During the last two years of my undergrad, my family decided to start a foundation dedicated to researching and, hopefully, curing ALS one day. It felt like the right thing to do for our family, since we lost someone special to us and there has not been much progress in finding a cure. I organized a few of fundraisers – marathons, charity auctions, black-tie events - and I used our business connections to solicit sponsorships and other long-term commitments from several companies.
Secondary Essay Prompts
Medical school secondary essays prompts are what medical schools use to explore other aspects of a candidate's personality as it relates to osteopathy and being a physician. The prompts are supposed to get students to think critically and creatively about and answer honestly about the various scenarios the prompts illustrate. The essays are not the same length as other types of documentation like personal statements. Answers are intended to be kept short and are normally limited to a few hundred characters.
- Why do you want to be an osteopathic physician? (500 characters)
- What advantage do you see in attending WVSOM over other medical schools? (500 characters)
- Describe an ethically challenging situation you have been in, and how you responded (500 characters)
- What do you feel it will take for you to succeed in medical school? (500 characters)
- Describe a situation in work, volunteer activities, or organizations where you demonstrated your ability to work well with others. (500 characters)
- What experiences (living, working, or visiting) have you had in rural areas? (500 characters)
The West Virginia School of Osteopathic Medicine is as strict about its medical school recommendation letters as any other institution that requires AACOMAS letter of recommendation examples. The school requires all students to submit at least two recommendation letters, but they must be from either:
- A science professor who taught you
- A letter from a pre-med committee member from any of your previous schools
- An osteopathic physician (recommended)
Letters from relatives are not accepted. Neither are letters from anyone other than the referees mentioned here, so you cannot submit letters from former employers or anyone non-academic or non-medicine related. The school has a few formatting rules, as well, like requiring all faculty letters to be written on paper with an official letterhead and an original signature. The letters can be submitted either via the online AACOMAS portal, Interfolio, or mailed hard copies.
The school holds interviews for applicants who have submitted both the primary and secondary application and have met the criteria to be invited to an interview. The school does not use the MMI model. Instead, it has an open file interview, where you sit before a three-person interview panel (two faculty members and the director of admissions) for a thirty-minute interview.
There are no other interviews required by the school, and students are required to pay a small fee when they are invited to the interview. Residents of West Virginia have to pay $40, while out-of-state applicants must pay $80.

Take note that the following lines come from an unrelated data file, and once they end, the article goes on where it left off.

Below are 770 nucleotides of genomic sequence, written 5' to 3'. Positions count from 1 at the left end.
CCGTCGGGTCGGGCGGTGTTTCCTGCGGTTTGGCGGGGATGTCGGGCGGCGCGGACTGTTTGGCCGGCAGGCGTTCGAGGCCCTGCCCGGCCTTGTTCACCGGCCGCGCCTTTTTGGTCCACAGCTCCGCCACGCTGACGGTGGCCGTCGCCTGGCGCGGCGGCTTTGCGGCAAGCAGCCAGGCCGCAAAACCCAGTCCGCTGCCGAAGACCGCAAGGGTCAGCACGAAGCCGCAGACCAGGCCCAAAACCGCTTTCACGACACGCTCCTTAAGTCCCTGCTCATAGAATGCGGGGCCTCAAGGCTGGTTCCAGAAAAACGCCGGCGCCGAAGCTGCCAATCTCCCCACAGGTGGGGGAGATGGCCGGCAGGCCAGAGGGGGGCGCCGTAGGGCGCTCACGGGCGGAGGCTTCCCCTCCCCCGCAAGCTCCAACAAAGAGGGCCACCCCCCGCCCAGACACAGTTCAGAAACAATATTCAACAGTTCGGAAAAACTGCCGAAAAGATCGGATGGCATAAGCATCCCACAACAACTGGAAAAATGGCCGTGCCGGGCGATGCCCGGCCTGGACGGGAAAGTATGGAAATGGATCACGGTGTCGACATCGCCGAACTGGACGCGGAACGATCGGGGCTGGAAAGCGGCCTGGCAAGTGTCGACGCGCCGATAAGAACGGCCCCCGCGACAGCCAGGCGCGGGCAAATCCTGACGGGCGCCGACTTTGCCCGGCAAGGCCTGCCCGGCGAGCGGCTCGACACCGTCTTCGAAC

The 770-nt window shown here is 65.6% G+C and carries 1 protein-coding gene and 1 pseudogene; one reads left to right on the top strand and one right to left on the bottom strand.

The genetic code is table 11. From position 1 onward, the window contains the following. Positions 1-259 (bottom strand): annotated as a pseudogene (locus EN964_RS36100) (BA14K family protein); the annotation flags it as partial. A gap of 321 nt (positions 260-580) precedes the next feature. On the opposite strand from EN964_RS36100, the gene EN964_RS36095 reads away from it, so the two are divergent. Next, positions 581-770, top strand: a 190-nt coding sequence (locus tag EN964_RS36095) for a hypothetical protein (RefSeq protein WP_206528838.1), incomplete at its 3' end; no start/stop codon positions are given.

Acceptance and Waitlist Information
After interviews are held, the school reviews all applicants again but does not give a set schedule for when it sends out acceptances. Students are given a certain amount of time to accept the offer based on when it is extended by the school.
- If you are accepted before November 15, you have until December 14 to accept the offer.
- If you are accepted between November 15 and January 14, you will have 30 days from receipt of your acceptance.
- If you are accepted between January 15 and May 14, you will have 14 days to accept the offer from when you receive it.
- If you are accepted after May 15, you may be asked to accept the offer immediately and pay a deposit to hold your place in the class.
“Accepting” an offer from the medical school requires submitting registration paperwork and paying deposit fees ($500 for WV residents, $2000 for non-residents). There is a second deposit required later that is $500 for WV residents, but $1000 for non-residents. All deposit fees count toward your tuition.
Students who are neither accepted nor rejected will be placed on an alternates list, which means they may be granted admission if another candidate drops out or is dismissed for any other reason, like not accepting the offer on time or not paying the deposit.The school recommends contacting the Admissions office directly if you want to find out more about why your application was rejected.
Wondering how long it takes to become a doctor?
Primary application deadline: February 15
Supplemental application deadline: March 15
The opening date of all AACOMAS school applications is May 5th of the year previous to the deadlines given above, so you have ample time to ask for letters of recommendation or even improve your MCAT score if you have enough time.
If you are wondering, “when should I take the MCAT?”, you should review MCAT test dates to make sure you have enough time; you will need between 3 and 6 months to prepare properly for the test.
Tuition and Debt
In-State Tuition Fees: $22,472
Out-of-State Tuition Fees: $53,710
In-State Annual Fees (lab, computer access, student services): $1,200
Out-of-State Annual Fees: $1,200
Average Yearly Cost-of-Living Expenses: $23,770
Average Student Debt of Graduating Students: $241,000
First year WVSOM students have four main options available to help defer the cost of medical school:
- Federal or private loans
- Work/study programs
- Service commitment programs
The free Federal Student Aid (FSA) application is available to all prospective students who need financial assistance. You can apply using the school’s specific code when applying to see eligibility requirements, and what types of loans are available. Typically, the federal government offers two types of loans:
- Unsubsidized student loans (not based on financial need)